Milton's poetical works, with life, critical diss. and notes by G. Gilfillan, Volume 1

Front Cover
 

What people are saying - Write a review

We haven't found any reviews in the usual places.

Other editions - View all

Common terms and phrases

Popular passages

Page 22 - He, above the rest In shape and gesture proudly eminent, Stood like a tower. His form had yet not lost All her original brightness, nor appeared Less than archangel ruined, and the excess Of glory obscured ; as when the sun, new risen, Looks through the horizontal misty air Shorn of his beams, or from behind the moon, In dim eclipse, disastrous twilight sheds On half the nations, and with fear of change Perplexes monarchs.
Page 12 - Behind him cast; the broad circumference Hung on his shoulders like the moon, whose orb Through optic glass the Tuscan artist views At evening from the top of Fesole, Or in Valdarno, to descry new lands, Rivers or mountains, in her spotty globe.
Page 247 - The fig-tree, not that kind for fruit renown'd, But such as, at this day, to Indians known, In Malabar or Decan spreads her arms, Branching so broad and long, that in the ground The bended twigs take root, and daughters grow About the mother tree, a pillar'd shade, High overarch'd, and echoing walks between : There oft the Indian herdsman, shunning heat, Shelters in cool, and tends his pasturing herds At loop-holes cut through thickest shade: those leaves They gather'd, broad as Amazonian targe ;...
Page 104 - Now came still Evening on, and Twilight gray Had in her sober livery all things clad; Silence accompanied; for beast and bird, They to their grassy couch, these to their nests Were slunk, all but the wakeful nightingale ; She all night long her amorous descant sung; Silence was...
Page 3 - OF Man's first disobedience, and the fruit Of that forbidden tree, whose mortal taste Brought death into the world, and all our woe, With loss of Eden, till one greater Man Restore us, and regain the blissful seat, Sing, heavenly Muse, that, on the secret top Of Oreb, or of Sinai, didst inspire That shepherd, who first taught the chosen seed, In the beginning how the Heavens and Earth Rose out of Chaos...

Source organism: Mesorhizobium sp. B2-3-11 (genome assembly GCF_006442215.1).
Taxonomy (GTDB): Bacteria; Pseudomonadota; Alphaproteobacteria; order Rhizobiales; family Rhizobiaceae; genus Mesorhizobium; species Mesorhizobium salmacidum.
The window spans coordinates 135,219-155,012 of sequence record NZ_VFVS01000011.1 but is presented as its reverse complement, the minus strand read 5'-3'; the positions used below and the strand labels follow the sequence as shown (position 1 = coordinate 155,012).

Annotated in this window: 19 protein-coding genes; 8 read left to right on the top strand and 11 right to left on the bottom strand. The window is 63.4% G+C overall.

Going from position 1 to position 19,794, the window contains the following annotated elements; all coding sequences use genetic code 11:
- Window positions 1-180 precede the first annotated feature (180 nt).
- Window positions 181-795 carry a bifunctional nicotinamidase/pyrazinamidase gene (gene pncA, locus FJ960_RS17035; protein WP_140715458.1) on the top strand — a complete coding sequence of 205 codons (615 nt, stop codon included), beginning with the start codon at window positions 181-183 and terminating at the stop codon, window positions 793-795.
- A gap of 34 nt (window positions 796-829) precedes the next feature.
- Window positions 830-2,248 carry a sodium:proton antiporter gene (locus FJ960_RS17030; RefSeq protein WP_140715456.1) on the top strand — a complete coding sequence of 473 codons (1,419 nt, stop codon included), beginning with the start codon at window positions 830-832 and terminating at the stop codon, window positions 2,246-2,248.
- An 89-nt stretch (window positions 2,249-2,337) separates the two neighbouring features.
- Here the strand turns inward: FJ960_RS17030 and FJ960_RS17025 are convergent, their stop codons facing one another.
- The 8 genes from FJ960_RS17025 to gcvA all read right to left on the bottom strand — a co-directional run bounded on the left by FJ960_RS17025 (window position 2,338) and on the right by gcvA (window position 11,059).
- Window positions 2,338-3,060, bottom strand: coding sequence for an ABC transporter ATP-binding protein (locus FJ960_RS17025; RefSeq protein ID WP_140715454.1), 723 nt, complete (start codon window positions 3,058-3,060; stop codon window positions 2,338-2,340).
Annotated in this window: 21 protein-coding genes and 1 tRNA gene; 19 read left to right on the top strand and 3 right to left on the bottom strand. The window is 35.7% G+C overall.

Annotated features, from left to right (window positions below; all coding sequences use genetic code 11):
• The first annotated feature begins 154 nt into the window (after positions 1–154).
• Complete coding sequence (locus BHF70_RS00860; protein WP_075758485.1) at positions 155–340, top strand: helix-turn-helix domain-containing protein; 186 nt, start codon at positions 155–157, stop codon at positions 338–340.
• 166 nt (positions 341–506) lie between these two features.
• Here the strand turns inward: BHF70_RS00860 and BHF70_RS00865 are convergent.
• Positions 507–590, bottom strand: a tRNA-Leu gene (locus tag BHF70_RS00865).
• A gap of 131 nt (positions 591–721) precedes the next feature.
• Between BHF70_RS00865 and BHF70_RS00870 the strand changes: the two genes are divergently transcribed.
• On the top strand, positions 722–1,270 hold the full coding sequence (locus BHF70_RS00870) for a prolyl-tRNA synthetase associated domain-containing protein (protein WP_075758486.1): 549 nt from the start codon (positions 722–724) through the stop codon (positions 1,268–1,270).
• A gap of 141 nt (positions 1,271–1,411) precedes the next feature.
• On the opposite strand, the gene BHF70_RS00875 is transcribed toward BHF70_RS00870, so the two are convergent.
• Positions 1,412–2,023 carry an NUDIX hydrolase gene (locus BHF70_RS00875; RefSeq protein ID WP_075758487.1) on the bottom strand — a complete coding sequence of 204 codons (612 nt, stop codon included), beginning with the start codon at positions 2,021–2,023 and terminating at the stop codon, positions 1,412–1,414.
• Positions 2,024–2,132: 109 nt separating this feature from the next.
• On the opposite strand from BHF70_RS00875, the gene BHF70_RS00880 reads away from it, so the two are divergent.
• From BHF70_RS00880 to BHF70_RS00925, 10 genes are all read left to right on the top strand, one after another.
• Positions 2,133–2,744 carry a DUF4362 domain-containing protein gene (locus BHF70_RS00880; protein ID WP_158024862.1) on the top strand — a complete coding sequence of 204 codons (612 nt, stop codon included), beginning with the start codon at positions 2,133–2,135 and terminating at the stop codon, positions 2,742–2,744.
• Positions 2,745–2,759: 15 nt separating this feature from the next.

Page 4 - And chiefly thou, O Spirit, that dost prefer Before all temples the upright heart and pure, Instruct me, for thou know'st; thou from the first Wast present, and, with mighty wings outspread, Dove-like, sat'st brooding on the vast abyss, And mad'st it pregnant...
Page 145 - So spake the seraph Abdiel, faithful found Among the faithless, faithful only he ; Among innumerable false, unmoved, Unshaken, unseduced, unterrified, His loyalty he kept, his love, his zeal ; Nor number, nor example, with him wrought To swerve from truth, or change his constant mind, Though single.
Page 20 - At which the universal host up-sent A shout that tore Hell's concave, and beyond Frighted the reign of Chaos and old Night. All in a moment through the gloom were seen Ten thousand banners rise into the air, With orient colours waving: with them, rose A forest huge of spears; and thronging helms Appeared, and serried shields in thick array Of depth immeasurable. Anon they move In perfect phalanx to the Dorian mood Of flutes and soft recorders...
Page 202 - fair light, And thou enlighten'd earth, so fresh and gay, Ye hills, and dales, ye rivers, woods, and plains, And ye that live and move, fair creatures, tell, Tell, if ye saw, how came I thus, how here...
Page 210 - Yet, when I approach Her loveliness, so absolute she seems And in herself complete, so well to know Her own, that what she wills to do or say Seems wisest, virtuousest, discreetest, best.

Bibliographic information